A Mighty Wind

Christopher Guest delivers another of his trademark mockumentaries about oddballs living on the fringes of the entertainment world, in this case a collection of corny 1960s folk musicians brought together for a reunion concert in Manhattan. Anybody who saw Guest's similarly-made Waiting for Guffman and Best in Show will recognize most of the returning ensemble, talented actors improvising their roles as singers, managers, PR types and various hangers-on.

If there's a problem with A Mighty Wind, in fact, it's that the cast is too big. It's evident that Guest filmed a lot more scenes (many of which are often funnier than what wound up in the final cut), but had to trim in order to make his story work. He should have edited before he cast: The film tries to squeeze in so many characters that some great comic performers such as Parker Posey and Jennifer Coolidge get barely more than a couple of minutes, whereas we are forced to spend far too much time with a one-note Bob Balaban as the concert's neurotic organizer and Ed Begley Jr.'s tiresome Swedish-American network executive, who apes Yiddish expressions around his Jewish colleagues. Better served are a bleach-blonde Fred Willard, putting in his usual turn as a merry idiot, and a very funny Jane Lynch as a creepy folk singer with a porno past.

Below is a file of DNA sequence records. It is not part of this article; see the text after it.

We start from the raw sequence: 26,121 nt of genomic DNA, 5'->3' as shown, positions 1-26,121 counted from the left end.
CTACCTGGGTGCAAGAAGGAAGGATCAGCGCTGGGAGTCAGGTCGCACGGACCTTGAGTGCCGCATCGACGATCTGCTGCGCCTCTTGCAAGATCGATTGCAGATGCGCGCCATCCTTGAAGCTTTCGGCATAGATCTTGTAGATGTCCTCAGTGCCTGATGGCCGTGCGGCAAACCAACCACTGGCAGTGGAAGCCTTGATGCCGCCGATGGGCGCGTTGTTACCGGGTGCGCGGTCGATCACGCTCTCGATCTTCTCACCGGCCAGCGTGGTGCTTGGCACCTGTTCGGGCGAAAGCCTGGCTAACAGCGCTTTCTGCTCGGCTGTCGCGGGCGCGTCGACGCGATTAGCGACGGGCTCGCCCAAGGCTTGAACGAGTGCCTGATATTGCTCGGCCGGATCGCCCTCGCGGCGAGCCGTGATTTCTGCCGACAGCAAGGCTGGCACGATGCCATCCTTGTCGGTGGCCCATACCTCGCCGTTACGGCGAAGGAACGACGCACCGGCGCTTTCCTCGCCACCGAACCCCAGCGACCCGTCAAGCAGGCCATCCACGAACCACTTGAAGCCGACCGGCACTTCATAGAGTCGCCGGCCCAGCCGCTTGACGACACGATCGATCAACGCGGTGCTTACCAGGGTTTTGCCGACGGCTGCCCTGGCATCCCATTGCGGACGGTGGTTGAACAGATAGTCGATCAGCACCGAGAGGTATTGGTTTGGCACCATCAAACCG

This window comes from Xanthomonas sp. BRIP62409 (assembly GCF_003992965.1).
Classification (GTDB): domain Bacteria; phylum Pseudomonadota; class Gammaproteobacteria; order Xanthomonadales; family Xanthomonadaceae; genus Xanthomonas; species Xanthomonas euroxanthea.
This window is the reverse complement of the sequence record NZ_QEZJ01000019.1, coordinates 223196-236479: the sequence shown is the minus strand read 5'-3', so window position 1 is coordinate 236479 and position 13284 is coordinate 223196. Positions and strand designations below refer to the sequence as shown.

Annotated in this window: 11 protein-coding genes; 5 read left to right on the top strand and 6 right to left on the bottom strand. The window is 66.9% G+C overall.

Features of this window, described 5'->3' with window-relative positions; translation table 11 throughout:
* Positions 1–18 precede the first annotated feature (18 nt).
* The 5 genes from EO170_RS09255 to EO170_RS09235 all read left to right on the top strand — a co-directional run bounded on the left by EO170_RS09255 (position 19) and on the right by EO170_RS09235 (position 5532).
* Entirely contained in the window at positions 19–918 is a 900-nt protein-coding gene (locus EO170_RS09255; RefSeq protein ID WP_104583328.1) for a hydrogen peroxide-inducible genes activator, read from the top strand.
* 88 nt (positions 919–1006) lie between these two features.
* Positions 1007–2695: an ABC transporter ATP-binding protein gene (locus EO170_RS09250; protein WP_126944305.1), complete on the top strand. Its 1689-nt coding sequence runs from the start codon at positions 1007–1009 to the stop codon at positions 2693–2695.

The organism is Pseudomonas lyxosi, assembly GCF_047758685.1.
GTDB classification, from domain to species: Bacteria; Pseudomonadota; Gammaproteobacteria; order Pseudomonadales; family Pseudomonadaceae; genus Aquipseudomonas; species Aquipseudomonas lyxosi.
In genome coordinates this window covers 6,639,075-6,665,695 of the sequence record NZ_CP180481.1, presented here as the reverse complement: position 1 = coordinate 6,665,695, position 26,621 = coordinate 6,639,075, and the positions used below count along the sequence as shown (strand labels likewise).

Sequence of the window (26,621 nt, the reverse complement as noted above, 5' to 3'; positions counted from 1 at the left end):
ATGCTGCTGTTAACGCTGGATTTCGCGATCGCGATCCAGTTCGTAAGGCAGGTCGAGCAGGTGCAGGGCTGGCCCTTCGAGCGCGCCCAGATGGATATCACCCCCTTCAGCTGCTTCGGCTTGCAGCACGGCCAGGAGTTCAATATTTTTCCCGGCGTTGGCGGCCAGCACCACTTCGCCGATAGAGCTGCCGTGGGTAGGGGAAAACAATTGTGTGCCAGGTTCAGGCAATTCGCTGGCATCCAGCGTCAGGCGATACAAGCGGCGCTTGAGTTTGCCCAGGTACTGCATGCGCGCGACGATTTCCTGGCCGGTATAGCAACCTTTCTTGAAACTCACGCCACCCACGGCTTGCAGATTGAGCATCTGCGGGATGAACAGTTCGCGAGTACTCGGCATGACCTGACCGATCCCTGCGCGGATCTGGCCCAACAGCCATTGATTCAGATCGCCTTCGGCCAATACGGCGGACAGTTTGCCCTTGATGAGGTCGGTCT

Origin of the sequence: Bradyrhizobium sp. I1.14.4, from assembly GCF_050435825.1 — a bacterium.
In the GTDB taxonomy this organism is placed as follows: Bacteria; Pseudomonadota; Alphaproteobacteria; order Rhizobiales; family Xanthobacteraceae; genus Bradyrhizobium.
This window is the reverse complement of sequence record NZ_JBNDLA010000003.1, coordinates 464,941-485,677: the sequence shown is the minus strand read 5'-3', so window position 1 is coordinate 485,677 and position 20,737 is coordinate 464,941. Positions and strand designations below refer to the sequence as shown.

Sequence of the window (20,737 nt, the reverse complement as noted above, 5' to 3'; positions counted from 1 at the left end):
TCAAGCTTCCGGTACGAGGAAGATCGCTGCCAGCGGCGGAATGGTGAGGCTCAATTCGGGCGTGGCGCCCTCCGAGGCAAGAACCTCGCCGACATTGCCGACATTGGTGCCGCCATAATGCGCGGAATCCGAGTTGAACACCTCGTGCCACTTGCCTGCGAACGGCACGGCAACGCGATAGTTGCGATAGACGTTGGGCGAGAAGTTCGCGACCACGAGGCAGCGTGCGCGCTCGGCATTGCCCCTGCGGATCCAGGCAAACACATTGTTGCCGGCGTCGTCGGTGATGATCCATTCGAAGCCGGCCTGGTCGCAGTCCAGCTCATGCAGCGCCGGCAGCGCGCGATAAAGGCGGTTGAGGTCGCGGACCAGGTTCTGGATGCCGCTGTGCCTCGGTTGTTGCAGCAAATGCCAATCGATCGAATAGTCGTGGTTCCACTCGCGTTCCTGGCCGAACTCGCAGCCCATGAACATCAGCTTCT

Best of all, however, are Eugene Levy (who cowrote the story with Guest) and Catherine O'Hara as an emotionally damaged former couple who were the darlings of the '60s folk circuit, getting back together for the first time in 30 years. What they do with their characters' relationship is surprisingly touching - not only because I didn't expect such pathos in this film, but because, even though I have always loved O'Hara, and even though Levy is an old pro (despite his embarrassing career choices), I had no idea the two had the capacity to find something so real and so moving in an otherwise slight little comedy. They cut right through the B.S. and belong in a movie all their own.